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Hoops fans can now start filling out those March Madness brackets

SACHA PFEIFFER, HOST:

Hoops fans can now start filling out those March Madness brackets. The Men and Women's Division I tournaments have revealed which teams have earned a berth in the 68-team tournament so fans can begin wrestling with profound questions, like could Furman really beat Virginia in the first round? NPR sports correspondent Tom Goldman is here with us with the answers, maybe, Tom?

TOM GOLDMAN, BYLINE: The answer is yes, but let's move on.

PFEIFFER: All right. So as you know, college basketball fans cherish this time of year. But for fans of Alabama, the celebration might be subdued, even though it has one of the best men's teams in the country. What can you tell us about that?

GOLDMAN: Yeah. Well, according to the men's selection committee, Sacha, Alabama is not just one of the best; it's the best. The Crimson Tide were given the overall No. 1 seed in the tournament - first time as a No. 1 seed. Alabama could win its first tournament title. But this phenomenal run is stained by the shooting death in January of Jamea Harris, a 23-year-old mother of a 5-year-old boy. Three Alabama players were connected to the incident. One was kicked off the team, indicted for murder last week. Two other players were at the scene, including star Brandon Miller. He allegedly delivered the gun used in the shooting.

Now, neither has been charged with anything. They've kept playing, raising questions of the school, the coach, the athletic director - why Miller in particular wasn't suspended during the investigation. It is an enormous elephant in this March Madness room. The NCAA and Alabama officials would rather not talk about it, but it's going to follow the Crimson Tide as they go through the tournament.

PFEIFFER: That is very somber, and it feels tough to pivot back to the rest of the men's tournament after that.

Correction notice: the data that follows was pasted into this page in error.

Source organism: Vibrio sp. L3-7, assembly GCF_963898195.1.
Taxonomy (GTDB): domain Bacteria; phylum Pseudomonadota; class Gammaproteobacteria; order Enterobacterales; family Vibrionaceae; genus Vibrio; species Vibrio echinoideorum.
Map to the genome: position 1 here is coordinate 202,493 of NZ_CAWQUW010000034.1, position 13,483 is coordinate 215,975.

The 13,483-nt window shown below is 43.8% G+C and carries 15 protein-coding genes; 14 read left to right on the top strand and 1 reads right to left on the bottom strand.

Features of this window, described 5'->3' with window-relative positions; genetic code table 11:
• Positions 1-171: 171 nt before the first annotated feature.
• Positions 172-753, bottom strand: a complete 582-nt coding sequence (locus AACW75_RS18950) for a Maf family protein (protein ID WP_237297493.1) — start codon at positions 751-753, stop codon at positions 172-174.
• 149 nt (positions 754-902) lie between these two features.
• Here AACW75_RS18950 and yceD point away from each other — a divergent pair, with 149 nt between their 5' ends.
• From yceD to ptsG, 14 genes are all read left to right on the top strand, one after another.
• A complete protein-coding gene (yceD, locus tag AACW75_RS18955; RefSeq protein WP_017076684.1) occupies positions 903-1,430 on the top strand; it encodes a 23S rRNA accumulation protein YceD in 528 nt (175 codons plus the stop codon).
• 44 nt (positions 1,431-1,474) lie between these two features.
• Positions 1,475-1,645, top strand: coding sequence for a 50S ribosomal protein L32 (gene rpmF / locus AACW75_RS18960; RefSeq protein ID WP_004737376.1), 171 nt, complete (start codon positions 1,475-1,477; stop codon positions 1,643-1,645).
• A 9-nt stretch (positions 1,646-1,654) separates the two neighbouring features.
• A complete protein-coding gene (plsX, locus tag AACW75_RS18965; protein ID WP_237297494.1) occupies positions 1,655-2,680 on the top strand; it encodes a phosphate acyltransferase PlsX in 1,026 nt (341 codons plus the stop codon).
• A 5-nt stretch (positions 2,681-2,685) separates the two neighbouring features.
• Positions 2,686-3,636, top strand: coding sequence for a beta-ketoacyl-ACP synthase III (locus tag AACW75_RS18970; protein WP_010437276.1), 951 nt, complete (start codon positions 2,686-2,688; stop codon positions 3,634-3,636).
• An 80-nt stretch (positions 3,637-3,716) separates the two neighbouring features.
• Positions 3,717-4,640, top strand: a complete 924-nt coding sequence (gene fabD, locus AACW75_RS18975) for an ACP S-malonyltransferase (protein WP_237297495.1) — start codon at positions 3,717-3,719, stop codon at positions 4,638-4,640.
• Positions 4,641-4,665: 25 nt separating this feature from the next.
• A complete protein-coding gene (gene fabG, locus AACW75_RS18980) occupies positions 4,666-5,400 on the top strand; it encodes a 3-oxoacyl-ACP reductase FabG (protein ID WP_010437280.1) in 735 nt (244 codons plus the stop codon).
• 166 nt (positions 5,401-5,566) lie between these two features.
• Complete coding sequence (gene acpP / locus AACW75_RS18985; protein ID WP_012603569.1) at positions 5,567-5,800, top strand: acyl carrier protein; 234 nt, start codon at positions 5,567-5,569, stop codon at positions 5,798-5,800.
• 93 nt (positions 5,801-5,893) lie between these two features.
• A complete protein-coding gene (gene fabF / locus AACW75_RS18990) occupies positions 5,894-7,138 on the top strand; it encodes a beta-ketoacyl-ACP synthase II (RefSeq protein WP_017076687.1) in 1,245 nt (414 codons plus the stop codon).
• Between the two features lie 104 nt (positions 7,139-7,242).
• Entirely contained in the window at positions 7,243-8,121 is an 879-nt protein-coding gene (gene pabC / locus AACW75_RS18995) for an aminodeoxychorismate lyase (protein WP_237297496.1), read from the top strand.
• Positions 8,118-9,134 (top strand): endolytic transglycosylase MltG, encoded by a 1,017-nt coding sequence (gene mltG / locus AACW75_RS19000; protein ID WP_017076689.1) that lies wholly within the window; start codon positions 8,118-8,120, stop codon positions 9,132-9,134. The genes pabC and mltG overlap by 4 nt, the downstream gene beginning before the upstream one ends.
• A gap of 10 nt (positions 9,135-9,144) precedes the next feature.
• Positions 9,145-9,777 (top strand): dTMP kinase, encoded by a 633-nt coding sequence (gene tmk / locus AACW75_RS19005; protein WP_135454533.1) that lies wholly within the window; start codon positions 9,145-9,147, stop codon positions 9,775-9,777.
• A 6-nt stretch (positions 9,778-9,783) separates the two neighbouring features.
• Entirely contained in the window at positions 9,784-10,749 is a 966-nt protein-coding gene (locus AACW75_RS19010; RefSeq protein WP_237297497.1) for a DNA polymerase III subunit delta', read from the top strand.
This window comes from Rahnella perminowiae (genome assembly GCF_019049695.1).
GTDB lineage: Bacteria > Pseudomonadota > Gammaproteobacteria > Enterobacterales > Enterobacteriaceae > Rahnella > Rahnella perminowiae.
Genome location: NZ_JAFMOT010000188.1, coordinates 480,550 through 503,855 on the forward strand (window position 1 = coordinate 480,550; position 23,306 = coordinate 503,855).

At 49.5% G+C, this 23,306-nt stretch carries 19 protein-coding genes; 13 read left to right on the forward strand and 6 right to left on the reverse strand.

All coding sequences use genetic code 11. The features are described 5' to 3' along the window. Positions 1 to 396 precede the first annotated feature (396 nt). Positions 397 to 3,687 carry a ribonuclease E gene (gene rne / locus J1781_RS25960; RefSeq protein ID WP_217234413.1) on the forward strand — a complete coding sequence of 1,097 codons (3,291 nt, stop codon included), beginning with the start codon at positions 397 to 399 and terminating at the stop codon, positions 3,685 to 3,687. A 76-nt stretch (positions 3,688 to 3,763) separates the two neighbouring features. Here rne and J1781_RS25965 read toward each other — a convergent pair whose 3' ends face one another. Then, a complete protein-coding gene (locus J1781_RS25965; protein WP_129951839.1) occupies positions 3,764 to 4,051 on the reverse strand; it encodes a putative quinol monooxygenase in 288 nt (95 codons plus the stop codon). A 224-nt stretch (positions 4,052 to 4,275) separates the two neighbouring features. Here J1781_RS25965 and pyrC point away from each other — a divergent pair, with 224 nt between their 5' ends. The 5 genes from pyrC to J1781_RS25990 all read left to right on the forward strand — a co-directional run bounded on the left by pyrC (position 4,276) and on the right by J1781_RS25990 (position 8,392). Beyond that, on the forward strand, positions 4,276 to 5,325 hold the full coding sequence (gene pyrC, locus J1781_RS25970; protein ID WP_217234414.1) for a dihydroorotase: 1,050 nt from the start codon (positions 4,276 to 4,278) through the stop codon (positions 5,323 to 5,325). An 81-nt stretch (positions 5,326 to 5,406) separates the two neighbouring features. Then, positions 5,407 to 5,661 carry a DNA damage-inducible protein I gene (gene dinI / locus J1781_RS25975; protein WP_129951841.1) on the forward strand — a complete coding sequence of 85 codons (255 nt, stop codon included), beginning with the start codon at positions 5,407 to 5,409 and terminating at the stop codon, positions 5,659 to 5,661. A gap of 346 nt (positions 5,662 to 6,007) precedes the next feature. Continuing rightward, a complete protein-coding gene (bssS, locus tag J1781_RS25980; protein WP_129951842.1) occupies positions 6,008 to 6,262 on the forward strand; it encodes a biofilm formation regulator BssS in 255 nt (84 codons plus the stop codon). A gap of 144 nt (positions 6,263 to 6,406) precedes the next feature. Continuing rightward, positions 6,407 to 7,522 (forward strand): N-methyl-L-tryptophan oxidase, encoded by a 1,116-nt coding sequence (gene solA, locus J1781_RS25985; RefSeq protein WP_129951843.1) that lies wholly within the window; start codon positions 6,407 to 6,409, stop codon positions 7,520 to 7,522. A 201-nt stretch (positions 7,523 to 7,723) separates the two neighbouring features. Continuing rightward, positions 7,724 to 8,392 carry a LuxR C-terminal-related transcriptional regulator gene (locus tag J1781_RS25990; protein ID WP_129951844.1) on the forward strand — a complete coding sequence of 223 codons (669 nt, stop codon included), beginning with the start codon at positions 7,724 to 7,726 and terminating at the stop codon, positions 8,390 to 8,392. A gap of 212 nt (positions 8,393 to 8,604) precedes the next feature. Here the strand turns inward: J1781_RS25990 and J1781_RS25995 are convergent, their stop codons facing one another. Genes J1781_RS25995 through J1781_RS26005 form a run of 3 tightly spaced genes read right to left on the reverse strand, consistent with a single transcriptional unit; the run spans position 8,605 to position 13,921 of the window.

GOLDMAN: Yeah.

PFEIFFER: But I'm still going to ask you, what other teams and players stand out to you?

GOLDMAN: Yeah. Well, the other No. 1 seeds are Purdue, Houston, which is also the city that will host the Final Four, and Kansas. Now, the Jayhawks are the defending champions. They're trying to become the first team to win back-to-back titles since Florida did it about 15 years ago. And, you know, we usually talk about teams dealing with player injuries, but the talk with Kansas is about head coach Bill Self. He was hospitalized last week for an undisclosed illness. In his absence, the Jayhawks lost in their conference tournament, but he's out of the hospital and expected back this week.

PFEIFFER: Let's turn to the women's tournament. South Carolina is back to defend its title. How do the Gamecocks look?

GOLDMAN: Powerful, ready to repeat. And that's why they're the overall No. 1 seed. They are undefeated this season, led by the reigning player of the year, power forward Aliyah Boston. The other No. 1 seeds - Indiana. It's a great offensive team that won the Big Ten regular season title this year. Then Virginia Tech earned its first-ever women's No. 1 seed. And Stanford, a well-known top program, won the title two years ago and is still really good. Now, a few players to watch other than Aliyah Boston - Iowa's Caitlin Clark is a dynamic guard. She's got a good shot at this year's Player of the Year award, Maddy Siegrist of Villanova, the nation's top scorer. And then there's defensive whiz Cameron Brink of Stanford.

PFEIFFER: And, Tom, for people who might not know their way around a bracket like you do, any tips?

GOLDMAN: Well, I'll try. Talking about the men's tournament - No. 1 seeds - pretty good bet to take all the way. In the last 10 men's tournaments, the No. 1 seeds have won the title eight times. Now, a traditional upset in the first round is the 12 seed over the five seed since 1985. That's happened more than 50 times. It's often a good bet. So, you know, have fun. Take the College of Charleston over No. 5, San Diego State. But, Sacha, it's all a guessing game, so happy guessing.

PFEIFFER: That's NPR sports correspondent Tom Goldman getting us ready for a little madness in March. Tom, thank you.

GOLDMAN: You're welcome.

(SOUNDBITE OF FUNKY DL SONG, "DON'T EVEN TRY IT") Transcript provided by NPR, Copyright NPR.

Sacha Pfeiffer is a correspondent for NPR's Investigations team and an occasional guest host for some of NPR's national shows.
Tom Goldman is NPR's sports correspondent. His reports can be heard throughout NPR's news programming, including Morning Edition and All Things Considered, and on NPR.org.